Beholder_CE_PS4I’m not much of a good and nosy neighbor in real life, but in the past I’ve been the subject of scrutiny a few times by some pokey-snouted folks when I’ve either moved to or visited spots where they exist. A game like Beholder: Complete Edition normally wouldn’t even pop up on my to play radar, but here I sit typing out this review of a fairly solid yet depressing yet game experience. A mix of simulation, time management with a gloomy vibe straight out of Orwell’s 1984, the game may leave you with a jittery sense of unease because there seems to be no such thing here as a truly satisfying sense of closure.

Then again, when you’re forced by the state to spy on, harass and in some cases, have a tenant in the building you’re running bumped off, you kind of know you’re in for a weird time.

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Hakuoki: Edo Blossoms Is Eating My Free Time’s Lunch

HakEB_ReleaseAnnouncement

Okay, Idea Factory International, cut it out with putting out games that are too damn good. I’m still playing Hakuoki: Edo Blossoms on my Vita thanks to a few things like packed backlog and this follow up to Hakuoki: Kyoto Winds being such a solid visual novel that I’m trying to follow as many story paths as possible and failing miserably because they’re all so well localized. So, what should you do while you’re waiting for my verdict? Um, maybe read my review of the first game and get your wallets ready for more?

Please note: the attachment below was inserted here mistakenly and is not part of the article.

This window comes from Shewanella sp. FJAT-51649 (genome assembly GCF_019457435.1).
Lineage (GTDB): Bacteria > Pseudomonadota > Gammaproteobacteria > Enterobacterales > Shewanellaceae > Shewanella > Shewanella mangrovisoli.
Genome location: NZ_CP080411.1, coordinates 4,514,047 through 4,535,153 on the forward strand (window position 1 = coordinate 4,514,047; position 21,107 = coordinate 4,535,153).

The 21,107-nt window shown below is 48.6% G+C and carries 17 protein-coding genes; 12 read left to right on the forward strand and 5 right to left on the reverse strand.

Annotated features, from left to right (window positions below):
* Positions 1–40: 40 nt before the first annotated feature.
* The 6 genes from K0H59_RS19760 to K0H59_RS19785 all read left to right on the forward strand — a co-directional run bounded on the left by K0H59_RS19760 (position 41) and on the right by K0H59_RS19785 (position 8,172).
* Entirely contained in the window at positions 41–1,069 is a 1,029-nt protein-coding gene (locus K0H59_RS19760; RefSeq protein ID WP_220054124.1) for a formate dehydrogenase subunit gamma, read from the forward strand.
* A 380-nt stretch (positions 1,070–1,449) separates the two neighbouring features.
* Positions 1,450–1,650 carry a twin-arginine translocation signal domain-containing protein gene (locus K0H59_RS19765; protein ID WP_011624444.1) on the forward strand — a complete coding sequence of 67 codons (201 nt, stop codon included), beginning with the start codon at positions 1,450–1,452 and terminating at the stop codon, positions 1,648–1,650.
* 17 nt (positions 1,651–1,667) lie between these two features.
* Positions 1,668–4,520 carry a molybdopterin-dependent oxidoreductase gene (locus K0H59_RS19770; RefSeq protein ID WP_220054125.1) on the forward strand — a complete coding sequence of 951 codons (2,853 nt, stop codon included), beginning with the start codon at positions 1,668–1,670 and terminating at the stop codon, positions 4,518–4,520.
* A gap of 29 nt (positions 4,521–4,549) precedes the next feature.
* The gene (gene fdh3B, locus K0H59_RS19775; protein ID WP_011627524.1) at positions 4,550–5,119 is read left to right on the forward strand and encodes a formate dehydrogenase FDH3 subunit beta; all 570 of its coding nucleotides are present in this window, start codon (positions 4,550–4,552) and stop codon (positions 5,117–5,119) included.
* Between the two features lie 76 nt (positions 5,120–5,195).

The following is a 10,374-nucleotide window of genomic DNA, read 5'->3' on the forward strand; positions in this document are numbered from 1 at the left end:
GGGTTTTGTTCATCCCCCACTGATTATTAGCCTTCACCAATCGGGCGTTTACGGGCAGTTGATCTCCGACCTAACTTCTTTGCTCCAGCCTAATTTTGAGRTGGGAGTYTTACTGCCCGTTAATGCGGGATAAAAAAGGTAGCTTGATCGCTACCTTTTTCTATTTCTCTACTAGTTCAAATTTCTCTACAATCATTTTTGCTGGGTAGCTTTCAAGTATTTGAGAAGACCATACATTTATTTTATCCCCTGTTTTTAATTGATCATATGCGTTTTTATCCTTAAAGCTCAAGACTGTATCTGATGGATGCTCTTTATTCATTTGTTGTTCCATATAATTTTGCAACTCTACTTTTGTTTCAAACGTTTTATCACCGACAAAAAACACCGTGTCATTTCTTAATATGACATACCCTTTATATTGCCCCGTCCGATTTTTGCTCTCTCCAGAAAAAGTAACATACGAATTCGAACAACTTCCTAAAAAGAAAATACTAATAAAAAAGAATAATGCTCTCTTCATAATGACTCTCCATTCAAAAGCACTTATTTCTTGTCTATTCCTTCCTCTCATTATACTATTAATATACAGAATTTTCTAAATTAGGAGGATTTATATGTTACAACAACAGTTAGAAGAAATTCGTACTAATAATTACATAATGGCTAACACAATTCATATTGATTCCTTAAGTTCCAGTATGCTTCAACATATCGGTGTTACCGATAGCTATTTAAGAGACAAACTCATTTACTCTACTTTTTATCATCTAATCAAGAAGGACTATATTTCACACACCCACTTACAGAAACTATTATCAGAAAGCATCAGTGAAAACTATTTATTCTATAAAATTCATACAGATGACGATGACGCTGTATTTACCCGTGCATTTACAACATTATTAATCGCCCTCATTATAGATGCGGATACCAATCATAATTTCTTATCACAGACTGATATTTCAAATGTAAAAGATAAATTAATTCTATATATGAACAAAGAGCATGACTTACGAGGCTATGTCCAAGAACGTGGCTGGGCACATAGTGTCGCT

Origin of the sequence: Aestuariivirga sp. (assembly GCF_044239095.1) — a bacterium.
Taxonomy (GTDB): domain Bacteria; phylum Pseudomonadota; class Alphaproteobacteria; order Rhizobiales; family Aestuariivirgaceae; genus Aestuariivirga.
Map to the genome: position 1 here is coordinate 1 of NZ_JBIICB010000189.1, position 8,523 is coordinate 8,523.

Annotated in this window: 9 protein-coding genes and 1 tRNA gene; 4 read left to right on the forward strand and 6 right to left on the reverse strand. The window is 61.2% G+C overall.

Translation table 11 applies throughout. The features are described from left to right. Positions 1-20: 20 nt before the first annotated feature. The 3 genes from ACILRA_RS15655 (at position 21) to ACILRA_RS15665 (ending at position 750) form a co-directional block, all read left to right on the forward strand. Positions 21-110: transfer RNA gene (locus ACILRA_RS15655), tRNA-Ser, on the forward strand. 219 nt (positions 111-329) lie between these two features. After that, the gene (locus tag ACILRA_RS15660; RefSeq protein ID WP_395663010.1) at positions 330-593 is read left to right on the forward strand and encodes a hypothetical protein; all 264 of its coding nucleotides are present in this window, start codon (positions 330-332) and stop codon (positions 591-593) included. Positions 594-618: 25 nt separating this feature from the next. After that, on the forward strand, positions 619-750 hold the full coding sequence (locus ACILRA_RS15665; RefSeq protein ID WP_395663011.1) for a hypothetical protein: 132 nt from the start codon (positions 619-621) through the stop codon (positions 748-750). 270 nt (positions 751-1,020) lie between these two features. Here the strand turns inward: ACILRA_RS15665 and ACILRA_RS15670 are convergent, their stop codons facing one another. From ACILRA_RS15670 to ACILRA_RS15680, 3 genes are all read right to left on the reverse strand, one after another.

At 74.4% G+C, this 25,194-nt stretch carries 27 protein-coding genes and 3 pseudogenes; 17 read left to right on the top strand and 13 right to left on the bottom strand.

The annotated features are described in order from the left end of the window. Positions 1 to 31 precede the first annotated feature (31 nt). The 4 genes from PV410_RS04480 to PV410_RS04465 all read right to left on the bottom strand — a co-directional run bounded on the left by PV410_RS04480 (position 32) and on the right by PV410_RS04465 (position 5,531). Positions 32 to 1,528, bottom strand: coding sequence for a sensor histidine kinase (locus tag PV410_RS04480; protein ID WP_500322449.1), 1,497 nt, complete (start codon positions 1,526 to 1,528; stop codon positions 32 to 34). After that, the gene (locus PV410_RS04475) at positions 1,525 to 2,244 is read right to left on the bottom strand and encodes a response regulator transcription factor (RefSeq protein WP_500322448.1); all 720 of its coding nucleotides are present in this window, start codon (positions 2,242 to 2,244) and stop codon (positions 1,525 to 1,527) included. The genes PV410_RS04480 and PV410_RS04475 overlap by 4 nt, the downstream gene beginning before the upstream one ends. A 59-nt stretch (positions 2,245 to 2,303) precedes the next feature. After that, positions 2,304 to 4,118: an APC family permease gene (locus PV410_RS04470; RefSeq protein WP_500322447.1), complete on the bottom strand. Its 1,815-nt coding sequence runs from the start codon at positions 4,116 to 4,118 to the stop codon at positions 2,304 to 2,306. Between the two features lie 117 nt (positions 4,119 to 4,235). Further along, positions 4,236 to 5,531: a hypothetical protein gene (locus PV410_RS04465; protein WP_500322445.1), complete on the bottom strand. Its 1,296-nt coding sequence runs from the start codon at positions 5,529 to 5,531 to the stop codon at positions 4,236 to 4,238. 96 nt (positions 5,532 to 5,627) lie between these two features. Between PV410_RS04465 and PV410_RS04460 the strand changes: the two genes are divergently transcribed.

Well, that’s what I’d do, but I’m kind of predictable. Give me maybe two days, ladies and gents.

-GW

There’s A Vertigo Game Coming. With A Hitch.

Vertigo

Yep, that was me upon reading this email from earlier today. I’ll say no more other than I like some of what Microïds has done over the years and if they can do this right and pay homage to Hitchcock and one of his greatest films, I’ll be one of those championing the work. That said, I know a load of people will indeed be upset at this news and all I ask is for them is to be patient, go poke around at the company’s site and see that there’s probably no cause for alarm at this point.

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Press release below the jump:

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Review: Don’t Knock Twice (PS4)

DKT_PS4.jpegWales Interactive’s Don’t Knock Twice is an “all-in” game if ever there was one. While it can indeed be played without the PSVR headset and during the sunnier daytime hours, the game works best when you wall yourself (Amontillado or not) up all alone in the dark (heh) completely wrapped up in those goofy goggles and a decent set of headphones. Being afraid of the dark and having the additional fear of things that go bump in the night also go a long way in making this mild experience in terror a bit scarier.

On the other hand, if you’re one of those really jaded people who think all horror games need to be gory undead shooting galleries or have stuff jumping out at you every ten seconds, you may not totally grasp what the fuss is all about when the game finally ends somewhere about an hour to hour and a half later. Is the game perfect? Nope. Does it do what it intends to do? Yep. If you let yourself become immersed in the mood it aims for, it’ll get under your skin and make you a bit jumpy for a tiny slice of time. You’re not going to use the (overused) word “innovative” here at all to describe this one. You’re getting a short and creepy horror experience that’s not going to wear out its welcome when all is said and done.